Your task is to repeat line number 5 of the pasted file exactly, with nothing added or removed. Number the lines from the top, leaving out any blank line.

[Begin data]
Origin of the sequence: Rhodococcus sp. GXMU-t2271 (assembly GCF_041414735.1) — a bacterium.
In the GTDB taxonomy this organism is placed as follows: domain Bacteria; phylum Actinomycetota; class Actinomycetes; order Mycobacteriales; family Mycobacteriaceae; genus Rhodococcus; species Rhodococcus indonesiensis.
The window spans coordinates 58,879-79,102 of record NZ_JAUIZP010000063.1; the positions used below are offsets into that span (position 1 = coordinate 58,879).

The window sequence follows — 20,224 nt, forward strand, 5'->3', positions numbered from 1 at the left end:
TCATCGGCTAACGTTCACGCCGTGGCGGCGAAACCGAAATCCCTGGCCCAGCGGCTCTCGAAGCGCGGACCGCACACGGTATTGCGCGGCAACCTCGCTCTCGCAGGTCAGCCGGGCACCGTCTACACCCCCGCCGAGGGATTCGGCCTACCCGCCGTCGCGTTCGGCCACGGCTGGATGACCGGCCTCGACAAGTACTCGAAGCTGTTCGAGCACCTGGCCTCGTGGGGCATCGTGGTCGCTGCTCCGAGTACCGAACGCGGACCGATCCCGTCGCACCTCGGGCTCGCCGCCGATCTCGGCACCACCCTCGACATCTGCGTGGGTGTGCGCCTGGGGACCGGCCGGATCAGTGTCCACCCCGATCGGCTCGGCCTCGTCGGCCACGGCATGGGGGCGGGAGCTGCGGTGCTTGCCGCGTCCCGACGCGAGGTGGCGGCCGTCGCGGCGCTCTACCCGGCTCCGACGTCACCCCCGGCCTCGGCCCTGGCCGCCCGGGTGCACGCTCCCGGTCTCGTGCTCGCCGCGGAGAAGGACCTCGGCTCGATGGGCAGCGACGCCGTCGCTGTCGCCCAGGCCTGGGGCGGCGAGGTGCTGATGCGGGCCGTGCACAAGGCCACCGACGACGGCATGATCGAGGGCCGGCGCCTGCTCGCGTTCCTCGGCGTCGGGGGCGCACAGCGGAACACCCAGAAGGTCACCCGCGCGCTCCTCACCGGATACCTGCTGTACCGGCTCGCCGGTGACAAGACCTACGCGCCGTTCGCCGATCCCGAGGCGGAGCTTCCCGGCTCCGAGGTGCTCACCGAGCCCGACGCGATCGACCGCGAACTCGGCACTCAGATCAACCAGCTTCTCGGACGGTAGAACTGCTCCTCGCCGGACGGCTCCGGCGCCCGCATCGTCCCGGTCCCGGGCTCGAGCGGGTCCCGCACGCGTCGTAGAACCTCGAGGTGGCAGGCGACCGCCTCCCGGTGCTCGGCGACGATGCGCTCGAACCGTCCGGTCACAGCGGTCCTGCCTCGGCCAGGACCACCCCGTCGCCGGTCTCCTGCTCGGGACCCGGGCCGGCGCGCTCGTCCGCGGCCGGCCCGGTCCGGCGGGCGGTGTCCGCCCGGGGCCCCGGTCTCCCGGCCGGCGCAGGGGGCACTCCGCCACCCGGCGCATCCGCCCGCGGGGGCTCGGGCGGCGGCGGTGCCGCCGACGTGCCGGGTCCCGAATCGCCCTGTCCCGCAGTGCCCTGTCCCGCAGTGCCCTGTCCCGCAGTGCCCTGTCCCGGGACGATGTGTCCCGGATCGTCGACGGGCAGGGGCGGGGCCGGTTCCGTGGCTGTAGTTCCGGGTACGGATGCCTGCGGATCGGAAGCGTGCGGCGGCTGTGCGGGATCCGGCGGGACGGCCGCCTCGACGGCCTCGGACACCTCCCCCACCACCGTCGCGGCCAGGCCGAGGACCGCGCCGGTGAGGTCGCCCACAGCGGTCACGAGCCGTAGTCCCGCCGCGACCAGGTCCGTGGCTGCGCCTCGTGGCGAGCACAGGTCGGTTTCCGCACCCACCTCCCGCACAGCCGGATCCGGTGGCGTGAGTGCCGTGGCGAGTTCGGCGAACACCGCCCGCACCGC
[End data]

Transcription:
TCATCGGCTAACGTTCACGCCGTGGCGGCGAAACCGAAATCCCTGGCCCAGCGGCTCTCGAAGCGCGGACCGCACACGGTATTGCGCGGCAACCTCGCTCTCGCAGGTCAGCCGGGCACCGTCTACACCCCCGCCGAGGGATTCGGCCTACCCGCCGTCGCGTTCGGCCACGGCTGGATGACCGGCCTCGACAAGTACTCGAAGCTGTTCGAGCACCTGGCCTCGTGGGGCATCGTGGTCGCTGCTCCGAGTACCGAACGCGGACCGATCCCGTCGCACCTCGGGCTCGCCGCCGATCTCGGCACCACCCTCGACATCTGCGTGGGTGTGCGCCTGGGGACCGGCCGGATCAGTGTCCACCCCGATCGGCTCGGCCTCGTCGGCCACGGCATGGGGGCGGGAGCTGCGGTGCTTGCCGCGTCCCGACGCGAGGTGGCGGCCGTCGCGGCGCTCTACCCGGCTCCGACGTCACCCCCGGCCTCGGCCCTGGCCGCCCGGGTGCACGCTCCCGGTCTCGTGCTCGCCGCGGAGAAGGACCTCGGCTCGATGGGCAGCGACGCCGTCGCTGTCGCCCAGGCCTGGGGCGGCGAGGTGCTGATGCGGGCCGTGCACAAGGCCACCGACGACGGCATGATCGAGGGCCGGCGCCTGCTCGCGTTCCTCGGCGTCGGGGGCGCACAGCGGAACACCCAGAAGGTCACCCGCGCGCTCCTCACCGGATACCTGCTGTACCGGCTCGCCGGTGACAAGACCTACGCGCCGTTCGCCGATCCCGAGGCGGAGCTTCCCGGCTCCGAGGTGCTCACCGAGCCCGACGCGATCGACCGCGAACTCGGCACTCAGATCAACCAGCTTCTCGGACGGTAGAACTGCTCCTCGCCGGACGGCTCCGGCGCCCGCATCGTCCCGGTCCCGGGCTCGAGCGGGTCCCGCACGCGTCGTAGAACCTCGAGGTGGCAGGCGACCGCCTCCCGGTGCTCGGCGACGATGCGCTCGAACCGTCCGGTCACAGCGGTCCTGCCTCGGCCAGGACCACCCCGTCGCCGGTCTCCTGCTCGGGACCCGGGCCGGCGCGCTCGTCCGCGGCCGGCCCGGTCCGGCGGGCGGTGTCCGCCCGGGGCCCCGGTCTCCCGGCCGGCGCAGGGGGCACTCCGCCACCCGGCGCATCCGCCCGCGGGGGCTCGGGCGGCGGCGGTGCCGCCGACGTGCCGGGTCCCGAATCGCCCTGTCCCGCAGTGCCCTGTCCCGCAGTGCCCTGTCCCGCAGTGCCCTGTCCCGGGACGATGTGTCCCGGATCGTCGACGGGCAGGGGCGGGGCCGGTTCCGTGGCTGTAGTTCCGGGTACGGATGCCTGCGGATCGGAAGCGTGCGGCGGCTGTGCGGGATCCGGCGGGACGGCCGCCTCGACGGCCTCGGACACCTCCCCCACCACCGTCGCGGCCAGGCCGAGGACCGCGCCGGTGAGGTCGCCCACAGCGGTCACGAGCCGTAGTCCCGCCGCGACCAGGTCCGTGGCTGCGCCTCGTGGCGAGCACAGGTCGGTTTCCGCACCCACCTCCCGCACAGCCGGATCCGGTGGCGTGAGTGCCGTGGCGAGTTCGGCGAACACCGCCCGCACCGC